Exxon profits at record high in 2022 as energy prices soared

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Exxon Mobil posted record annual profits in 2022 as prices rose for petrol, home heating and consumer goods.

The oil giant brought in 12.75 billion dollars (£10.36 billion) in profits in the fourth quarter, bringing annual profits to 55.7 billion dollars (£44.7 billion).

That exceeded Exxon’s previous annual record of 45.22 billion dollars (£36.75 billion) in annual profits Exxon set in 2008, when a barrel of oil soared close to 150 dollars (£122).

The Texas-based company brought in 95.43 billion dollars (£77.6 billion) in revenue during the fourth quarter.

“While our results clearly benefited from a favourable market, the counter-cyclical investments we made before and during the pandemic provided the energy and products people needed as economies began recovering and supplies became tight,” said chief executive Darren Woods. “We leaned in when others leaned out.”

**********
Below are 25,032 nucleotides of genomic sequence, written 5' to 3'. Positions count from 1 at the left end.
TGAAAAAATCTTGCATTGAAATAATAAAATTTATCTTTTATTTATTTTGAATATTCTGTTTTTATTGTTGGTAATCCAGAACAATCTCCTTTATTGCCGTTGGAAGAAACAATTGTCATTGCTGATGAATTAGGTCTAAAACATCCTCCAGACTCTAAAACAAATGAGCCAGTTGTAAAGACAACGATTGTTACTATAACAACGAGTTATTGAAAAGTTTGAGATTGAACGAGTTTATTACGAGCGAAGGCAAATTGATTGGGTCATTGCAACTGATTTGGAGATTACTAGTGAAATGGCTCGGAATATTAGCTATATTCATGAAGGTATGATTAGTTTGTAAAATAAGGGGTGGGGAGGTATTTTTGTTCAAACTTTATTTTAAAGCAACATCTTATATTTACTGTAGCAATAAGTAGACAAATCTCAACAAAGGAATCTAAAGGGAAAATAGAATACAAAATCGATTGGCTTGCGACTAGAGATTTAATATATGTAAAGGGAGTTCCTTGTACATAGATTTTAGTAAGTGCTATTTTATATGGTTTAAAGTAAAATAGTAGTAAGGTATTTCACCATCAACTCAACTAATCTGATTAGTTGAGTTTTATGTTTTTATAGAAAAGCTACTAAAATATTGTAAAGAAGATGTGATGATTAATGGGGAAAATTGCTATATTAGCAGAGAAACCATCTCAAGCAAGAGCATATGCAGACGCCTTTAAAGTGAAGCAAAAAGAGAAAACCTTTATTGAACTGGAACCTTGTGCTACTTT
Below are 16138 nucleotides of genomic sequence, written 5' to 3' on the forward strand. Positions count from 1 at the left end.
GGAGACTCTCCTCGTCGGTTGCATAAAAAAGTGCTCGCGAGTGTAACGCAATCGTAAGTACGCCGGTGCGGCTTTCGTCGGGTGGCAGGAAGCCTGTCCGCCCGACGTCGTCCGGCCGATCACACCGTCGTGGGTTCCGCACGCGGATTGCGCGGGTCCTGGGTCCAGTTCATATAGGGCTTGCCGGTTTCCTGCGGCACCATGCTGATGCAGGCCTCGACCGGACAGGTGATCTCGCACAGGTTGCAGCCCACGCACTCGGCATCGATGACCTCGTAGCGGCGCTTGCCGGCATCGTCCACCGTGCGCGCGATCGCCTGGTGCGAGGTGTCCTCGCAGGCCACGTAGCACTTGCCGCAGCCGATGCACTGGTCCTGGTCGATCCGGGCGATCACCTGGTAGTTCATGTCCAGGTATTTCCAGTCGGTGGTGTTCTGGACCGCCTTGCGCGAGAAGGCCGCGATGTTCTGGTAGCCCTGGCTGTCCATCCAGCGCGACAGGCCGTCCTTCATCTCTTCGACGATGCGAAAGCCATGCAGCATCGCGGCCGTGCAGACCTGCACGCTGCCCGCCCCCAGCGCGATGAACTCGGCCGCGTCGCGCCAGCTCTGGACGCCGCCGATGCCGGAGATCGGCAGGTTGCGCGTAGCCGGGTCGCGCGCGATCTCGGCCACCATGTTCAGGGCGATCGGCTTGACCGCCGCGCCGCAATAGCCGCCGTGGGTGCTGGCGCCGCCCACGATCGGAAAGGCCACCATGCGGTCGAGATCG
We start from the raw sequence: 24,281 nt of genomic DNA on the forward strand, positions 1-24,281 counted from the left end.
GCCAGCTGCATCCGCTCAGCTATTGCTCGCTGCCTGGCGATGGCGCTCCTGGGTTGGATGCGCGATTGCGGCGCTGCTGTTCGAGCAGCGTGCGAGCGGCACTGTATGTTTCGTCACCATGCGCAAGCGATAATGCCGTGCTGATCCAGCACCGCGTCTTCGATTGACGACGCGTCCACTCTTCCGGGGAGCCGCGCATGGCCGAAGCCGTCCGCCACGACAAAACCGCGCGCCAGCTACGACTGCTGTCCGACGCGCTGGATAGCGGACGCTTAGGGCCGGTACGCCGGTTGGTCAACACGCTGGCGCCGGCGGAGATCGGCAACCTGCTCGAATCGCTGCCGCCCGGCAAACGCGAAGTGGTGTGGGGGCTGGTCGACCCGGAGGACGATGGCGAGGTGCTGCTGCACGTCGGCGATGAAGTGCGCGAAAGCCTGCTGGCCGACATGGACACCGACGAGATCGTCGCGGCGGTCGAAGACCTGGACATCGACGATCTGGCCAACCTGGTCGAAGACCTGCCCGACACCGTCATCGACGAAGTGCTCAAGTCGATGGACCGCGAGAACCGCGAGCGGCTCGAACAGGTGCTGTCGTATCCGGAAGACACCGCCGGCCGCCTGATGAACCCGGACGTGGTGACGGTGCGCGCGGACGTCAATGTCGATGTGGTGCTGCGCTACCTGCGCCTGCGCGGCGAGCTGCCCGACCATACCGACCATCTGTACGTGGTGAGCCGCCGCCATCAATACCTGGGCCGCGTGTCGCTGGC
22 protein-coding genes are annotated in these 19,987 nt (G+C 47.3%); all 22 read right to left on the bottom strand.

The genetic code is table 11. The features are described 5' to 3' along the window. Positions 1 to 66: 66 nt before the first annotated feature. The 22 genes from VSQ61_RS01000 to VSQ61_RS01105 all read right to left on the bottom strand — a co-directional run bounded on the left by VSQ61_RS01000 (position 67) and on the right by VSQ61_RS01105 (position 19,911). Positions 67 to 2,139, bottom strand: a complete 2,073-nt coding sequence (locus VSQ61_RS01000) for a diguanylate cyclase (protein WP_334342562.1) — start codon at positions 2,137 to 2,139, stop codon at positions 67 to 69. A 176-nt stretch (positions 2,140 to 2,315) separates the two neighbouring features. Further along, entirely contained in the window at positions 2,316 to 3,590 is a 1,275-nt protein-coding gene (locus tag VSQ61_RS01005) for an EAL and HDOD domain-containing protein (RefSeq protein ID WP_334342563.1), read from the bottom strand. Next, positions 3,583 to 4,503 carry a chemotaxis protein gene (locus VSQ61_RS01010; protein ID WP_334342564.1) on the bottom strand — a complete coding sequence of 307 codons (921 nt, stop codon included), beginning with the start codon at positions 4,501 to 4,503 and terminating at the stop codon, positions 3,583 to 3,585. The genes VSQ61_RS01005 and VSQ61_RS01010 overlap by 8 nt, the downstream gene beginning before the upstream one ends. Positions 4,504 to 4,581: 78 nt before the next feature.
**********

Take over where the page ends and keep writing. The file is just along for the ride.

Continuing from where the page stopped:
Exxon achieved its best-ever annual refining throughput in North America and the highest globally since 2012, the company said.

It mechanically completed the expansion of its Beaumont Refinery in Texas and expects to bring 250,000 barrels per day of crude oil distillation capacity to the market in first quarter of this year.

Exxon earned 3.09 dollars (£2.51) per share in the quarter. That was lower than the expectations of analysts polled by Factset, who were anticipating 3.29 dollars (£2.67) per share.

The price of oil ranged between 70 to 90 dollars (£57 to £73) for a barrel of US benchmark crude during the quarter.

Domestic natural gas prices, which affect the cost of home energy and electricity, ranged from six to seven dollars (£4.88 to £5.69) per million British thermal units during the quarter, according to FactSet, which was a higher price than most Americans have paid in recent years.

Since Russia invaded Ukraine, Russia has decreased its supply of natural gas to Europe, which resulted in higher prices of natural gas and its liquid counterpart, LNG, on the global market.

US President Joe Biden has accused oil companies of profiting from the war Russia waged on Ukraine, and has previously raised the possibility of a war profit tax on oil companies.

Exxon said it incurred 1.3 billion dollars (£1.06 billion) during the quarter associated with European taxes on the energy sector.

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